While rations and cooked food provided by the government, in some measures, could support the adults, milk was not available in such government-run centres. Pooja Devi, from Bihar, was stranded in Punjab with her family. She mentioned that she had to ask her children to eat some biscuits for dinner and sleep. Families with children were also hassled as they had to face challenges for getting food from the distribution centres that were marred by long queues. But they still had to go with children because the quantity of food was dependent on the number of people in the queue.
Government schools were largely shut, and many private schools migrated to online classes. However, children of migrants have paid a heavy price in this. Their education has been disrupted, and those in private schools that have migrated to online classes have had difficulty paying the fees. Moreover, many were unable to recharge their phones (for online classes) due to lack of money. So education of millions of children has been jeopardised since there was no plan in place for that.
Access to Healthcare
Overall, 3204 people who reached out to SWAN required medical assistance. Of these, 1588 were women and children. While COVID-19 was given priority, other diseases and ailments received scant attention in hospitals. The poor tend to live in unhygienic conditions and were hit the hardest. As OPDs and general wards in government hospitals were non-functional or were converted into emergency wards for COVID-19 patients, several workers with chronic illnesses like diabetes, heart diseases, tuberculosis and other injuries such as wounds, burns and fractures either chose not to get any treatment or had to visit expensive private hospitals. For instance, Indu Devi from Bihar, stranded in Ludhiana, Punjab, with her family had an epileptic child. The family had to reduce the daily dosage of medicines for her son, hoping it would last longer. Consequently, her son had an epileptic seizure. In many instances, workers had to make a potentially life-threatening choice between buying medicines and having a meal. Figure 14 shows the percentage of people requiring medical assistance over weekly snapshots through the lockdown.
Due to lack of potable water, many reported severe gastrointestinal problems. This was further intensified due to shortage of money to buy fuel. For example, Nitu Devi, a domestic worker in Delhi, had a recurring stomach ache. She had no money to buy cooking gas to boil water. Further, many migrant workers had moved to major cities like Delhi and Mumbai to get medical treatment a few months before the lockdown, leaving them stranded without support.
The extent of food insecurity, loss of livelihoods and lack of medical care for migrants have been widely discussed, and rightly so. However, anxiety, fear, depression and uncertainties concerning their life have received less attention. In particular, being in a cramped space with no work place and constant uncertainty surrounding food spawned a mental health crisis.
The government established a helpline number to provide tele-counselling to those migrants who had not had provisions for a month. GoI’s attempts at technocratic solutions to deal with the immense mental trauma that migrants experienced appear to be a cruel joke. By avoiding the socio-political context of the migrant crisis, the government exacerbated the mental health trauma of the workers. In situations like this, the ‘simplistic psychiatric diagnostic’ categorisation of migrant workers’ suffering undervalued the extent of the human rights violation of the workers (Kottai 2020).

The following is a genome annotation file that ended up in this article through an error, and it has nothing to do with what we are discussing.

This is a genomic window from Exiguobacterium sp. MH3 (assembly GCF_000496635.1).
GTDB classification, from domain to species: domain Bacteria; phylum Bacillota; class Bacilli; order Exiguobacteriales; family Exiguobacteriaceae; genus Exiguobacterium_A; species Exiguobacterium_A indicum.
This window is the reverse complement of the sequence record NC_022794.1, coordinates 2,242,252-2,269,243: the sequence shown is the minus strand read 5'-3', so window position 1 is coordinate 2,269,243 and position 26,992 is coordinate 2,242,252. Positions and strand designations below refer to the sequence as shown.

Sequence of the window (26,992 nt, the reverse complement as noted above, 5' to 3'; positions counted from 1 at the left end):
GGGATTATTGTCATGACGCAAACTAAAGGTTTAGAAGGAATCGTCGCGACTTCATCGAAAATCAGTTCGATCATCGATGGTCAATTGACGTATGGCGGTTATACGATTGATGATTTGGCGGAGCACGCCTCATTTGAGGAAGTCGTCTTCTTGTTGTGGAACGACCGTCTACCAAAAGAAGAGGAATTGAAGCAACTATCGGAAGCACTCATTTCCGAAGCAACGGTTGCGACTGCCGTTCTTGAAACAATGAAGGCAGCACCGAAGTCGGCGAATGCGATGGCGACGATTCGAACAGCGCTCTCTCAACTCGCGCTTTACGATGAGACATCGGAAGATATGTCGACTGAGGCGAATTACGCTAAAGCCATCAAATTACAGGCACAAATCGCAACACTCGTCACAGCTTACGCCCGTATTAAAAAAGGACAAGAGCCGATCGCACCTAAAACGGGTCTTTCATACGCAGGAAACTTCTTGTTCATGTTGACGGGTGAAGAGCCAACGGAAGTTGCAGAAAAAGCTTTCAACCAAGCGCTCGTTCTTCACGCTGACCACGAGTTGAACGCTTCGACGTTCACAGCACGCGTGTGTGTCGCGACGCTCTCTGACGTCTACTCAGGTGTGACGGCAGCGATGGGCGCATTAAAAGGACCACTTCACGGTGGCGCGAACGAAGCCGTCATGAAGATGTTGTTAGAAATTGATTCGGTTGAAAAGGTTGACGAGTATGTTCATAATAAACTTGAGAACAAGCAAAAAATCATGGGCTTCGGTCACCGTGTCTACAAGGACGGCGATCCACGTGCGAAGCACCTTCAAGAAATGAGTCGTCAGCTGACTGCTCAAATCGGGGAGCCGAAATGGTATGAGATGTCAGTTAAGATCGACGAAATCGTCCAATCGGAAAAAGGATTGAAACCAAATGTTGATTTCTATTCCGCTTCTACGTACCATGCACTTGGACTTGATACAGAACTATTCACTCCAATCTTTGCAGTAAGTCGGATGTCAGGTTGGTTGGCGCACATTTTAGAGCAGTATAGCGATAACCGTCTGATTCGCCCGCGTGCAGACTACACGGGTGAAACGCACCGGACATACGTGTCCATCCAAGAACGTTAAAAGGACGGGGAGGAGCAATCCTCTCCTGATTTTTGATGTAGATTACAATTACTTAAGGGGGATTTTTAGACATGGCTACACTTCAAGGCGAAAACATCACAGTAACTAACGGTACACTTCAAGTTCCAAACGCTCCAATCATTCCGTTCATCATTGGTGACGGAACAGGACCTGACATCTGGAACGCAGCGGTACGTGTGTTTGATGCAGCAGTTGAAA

Workers’ voices resounded with a strong aversion towards urban spaces. A worker at the brink of starvation exclaimed, ‘I will never return to the city’. Several workers would break down on calls in helplessness. Some felt guilty of reaching out for help as they felt it impinged on their dignity to seek help. Mohammed Imraan, the sole earning member of his family, used to work as a cook in a Chinese restaurant in Delhi and had a family of eight to feed. After about two months of being stuck in Delhi, he and his family managed to reach back to Jharkhand. While talking to our volunteer, he broke down: ‘I am the eldest and have 8 family members to support. I have no work. I am very anxious. Sometimes I feel like committing suicide but some have given me strength. I have an old mother and children to support’.
Arshad worked delivering pizzas in Gurugram. Upon learning that some of his colleagues were partially paid, he approached his employer to ask about his payments. His employer not only dismissed him but also asked Arshad not to contact him again. After losing his employment, his tenement in Delhi was destroyed recently by the Delhi government. The reasons pertain to some old litigation on the land where his tenement was located. A few days later, his temporary encampment got flooded and he lost a lot of belongings. In utter agony, he said ‘Everything is destroyed. I see no meaning in living anymore’.
The trauma inflicted upon the migrant workers due to inadequate measures and the apathetic response of the government very much required wider understanding and professional intervention. As volunteers of SWAN, we were not equipped to deal with mental health issues.